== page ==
Controlling criminal actions make societies and communities safe and secure. Punishing criminals in jails and prisons doesn’t put an end to a crime. Eradicating illegal practices requires a complete and gradual process. This process is known as criminal desistance. Under this criminals go through various treatments and rehabilitation programs. As a result of which they acquire new and healthy habits. Their dysfunctional behavior and attitude transform. All this is done to attain the objective of creating a safer society.
Rehabilitation programs should have a proper plan. They should first focus on rectifying the behaviors of criminals. Timings must be appropriate. Behaviors and actions won’t be affected unless offenders are ready to alter them. Rehabilitation programs can contain many things at a time. They could incorporate education, training, etc. Ineffective correction practices that do not impact the behavior of offenders should be eradicated. For this purpose evidence-based research and cognitive behavioral approaches could be used.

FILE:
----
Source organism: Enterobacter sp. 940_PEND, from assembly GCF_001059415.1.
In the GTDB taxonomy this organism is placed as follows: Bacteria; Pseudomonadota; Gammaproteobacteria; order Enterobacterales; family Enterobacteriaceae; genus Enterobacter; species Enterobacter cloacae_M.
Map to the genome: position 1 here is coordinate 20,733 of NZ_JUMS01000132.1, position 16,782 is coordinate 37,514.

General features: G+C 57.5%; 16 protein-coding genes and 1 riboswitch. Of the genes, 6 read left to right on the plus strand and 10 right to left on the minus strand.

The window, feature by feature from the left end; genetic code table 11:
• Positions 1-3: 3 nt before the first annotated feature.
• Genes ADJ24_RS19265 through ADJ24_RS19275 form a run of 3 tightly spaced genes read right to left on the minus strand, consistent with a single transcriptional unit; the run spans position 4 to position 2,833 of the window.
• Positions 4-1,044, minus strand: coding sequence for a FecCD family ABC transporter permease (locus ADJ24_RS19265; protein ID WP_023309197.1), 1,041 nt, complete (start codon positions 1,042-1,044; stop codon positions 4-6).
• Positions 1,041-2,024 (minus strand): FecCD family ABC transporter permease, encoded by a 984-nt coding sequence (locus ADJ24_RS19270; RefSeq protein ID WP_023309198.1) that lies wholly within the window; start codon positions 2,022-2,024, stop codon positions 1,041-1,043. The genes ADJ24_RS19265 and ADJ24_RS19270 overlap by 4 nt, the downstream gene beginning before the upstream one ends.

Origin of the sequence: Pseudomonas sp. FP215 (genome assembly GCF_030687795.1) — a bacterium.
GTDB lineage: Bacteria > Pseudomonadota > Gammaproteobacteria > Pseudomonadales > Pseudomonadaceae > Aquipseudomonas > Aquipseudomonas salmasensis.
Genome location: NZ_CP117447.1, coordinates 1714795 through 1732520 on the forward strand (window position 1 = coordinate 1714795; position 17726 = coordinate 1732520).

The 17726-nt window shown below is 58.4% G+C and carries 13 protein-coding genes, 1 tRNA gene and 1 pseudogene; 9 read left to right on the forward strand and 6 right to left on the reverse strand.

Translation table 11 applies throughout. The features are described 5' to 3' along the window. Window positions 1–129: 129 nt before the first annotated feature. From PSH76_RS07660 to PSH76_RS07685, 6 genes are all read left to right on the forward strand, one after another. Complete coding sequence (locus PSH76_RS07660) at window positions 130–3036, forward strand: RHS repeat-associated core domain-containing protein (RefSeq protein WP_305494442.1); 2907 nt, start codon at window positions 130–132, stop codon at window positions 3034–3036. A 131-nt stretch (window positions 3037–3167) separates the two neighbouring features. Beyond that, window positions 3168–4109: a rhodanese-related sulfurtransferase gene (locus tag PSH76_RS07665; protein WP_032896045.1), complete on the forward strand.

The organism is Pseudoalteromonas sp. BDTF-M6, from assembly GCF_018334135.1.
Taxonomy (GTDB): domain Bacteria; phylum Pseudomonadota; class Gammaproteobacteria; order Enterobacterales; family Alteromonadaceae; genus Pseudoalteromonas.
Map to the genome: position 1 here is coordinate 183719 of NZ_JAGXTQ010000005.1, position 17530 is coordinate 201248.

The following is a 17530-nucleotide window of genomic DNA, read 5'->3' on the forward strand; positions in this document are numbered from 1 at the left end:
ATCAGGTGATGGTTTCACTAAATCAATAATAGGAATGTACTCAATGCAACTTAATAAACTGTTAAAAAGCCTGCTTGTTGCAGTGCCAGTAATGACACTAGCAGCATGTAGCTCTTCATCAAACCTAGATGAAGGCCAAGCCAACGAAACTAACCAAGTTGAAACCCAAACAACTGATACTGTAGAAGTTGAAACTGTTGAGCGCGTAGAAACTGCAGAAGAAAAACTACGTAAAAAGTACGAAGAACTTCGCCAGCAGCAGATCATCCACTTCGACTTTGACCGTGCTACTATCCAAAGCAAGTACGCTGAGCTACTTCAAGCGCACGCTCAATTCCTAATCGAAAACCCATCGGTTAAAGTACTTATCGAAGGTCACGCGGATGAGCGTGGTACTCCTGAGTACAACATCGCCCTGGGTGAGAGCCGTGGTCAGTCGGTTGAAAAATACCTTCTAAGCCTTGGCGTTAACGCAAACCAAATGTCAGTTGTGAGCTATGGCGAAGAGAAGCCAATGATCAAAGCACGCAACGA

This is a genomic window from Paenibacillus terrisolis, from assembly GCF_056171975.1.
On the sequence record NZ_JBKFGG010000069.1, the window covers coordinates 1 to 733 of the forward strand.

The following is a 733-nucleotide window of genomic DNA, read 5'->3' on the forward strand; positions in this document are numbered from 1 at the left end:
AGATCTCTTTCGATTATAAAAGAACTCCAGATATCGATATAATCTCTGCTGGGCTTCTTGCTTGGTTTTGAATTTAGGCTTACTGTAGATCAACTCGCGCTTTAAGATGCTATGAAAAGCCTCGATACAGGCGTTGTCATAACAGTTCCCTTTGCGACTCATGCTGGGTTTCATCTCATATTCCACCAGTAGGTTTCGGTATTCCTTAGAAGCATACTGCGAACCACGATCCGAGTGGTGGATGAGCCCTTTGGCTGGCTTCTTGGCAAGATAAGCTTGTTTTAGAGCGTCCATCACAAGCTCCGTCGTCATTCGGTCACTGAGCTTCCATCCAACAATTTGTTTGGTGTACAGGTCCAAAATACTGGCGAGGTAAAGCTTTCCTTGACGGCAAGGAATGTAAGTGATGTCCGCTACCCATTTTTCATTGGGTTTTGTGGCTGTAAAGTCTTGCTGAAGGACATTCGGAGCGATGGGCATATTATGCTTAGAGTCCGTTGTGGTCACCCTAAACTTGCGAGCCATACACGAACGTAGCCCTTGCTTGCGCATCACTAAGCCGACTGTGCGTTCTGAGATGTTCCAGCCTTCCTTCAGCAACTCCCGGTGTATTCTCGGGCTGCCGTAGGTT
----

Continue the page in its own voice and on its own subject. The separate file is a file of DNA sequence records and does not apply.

Recidivism reduces through various programs. These programs include different types of therapies and treatments like skill training targeted to offenders. A community can be made safer through the implementation of effective rehabilitation programs. One must monitor results throughout the programs. Motivational interviews, positive communication, and determining the drawbacks and impact of programs at every stage promote the success of the rehabilitation program.
There are many risks involved in programs targeted at offenders. These offenders may return to their original habits. Some risk factor that may predict the likelihood of an offender going back to their original habits includes lack of support, lack of health hobbies, poor performances at schools or other educational institutes, and so on. Restoration solutions must enable offenders to live healthy life (Kaplan, 2017).
Kaplan. (2017). Bringing It All Together: Practical Solutions for Community Based Corrections. In Kaplan: Community Based Corrections (11 ed., pp. 335-363). Cengage Learning.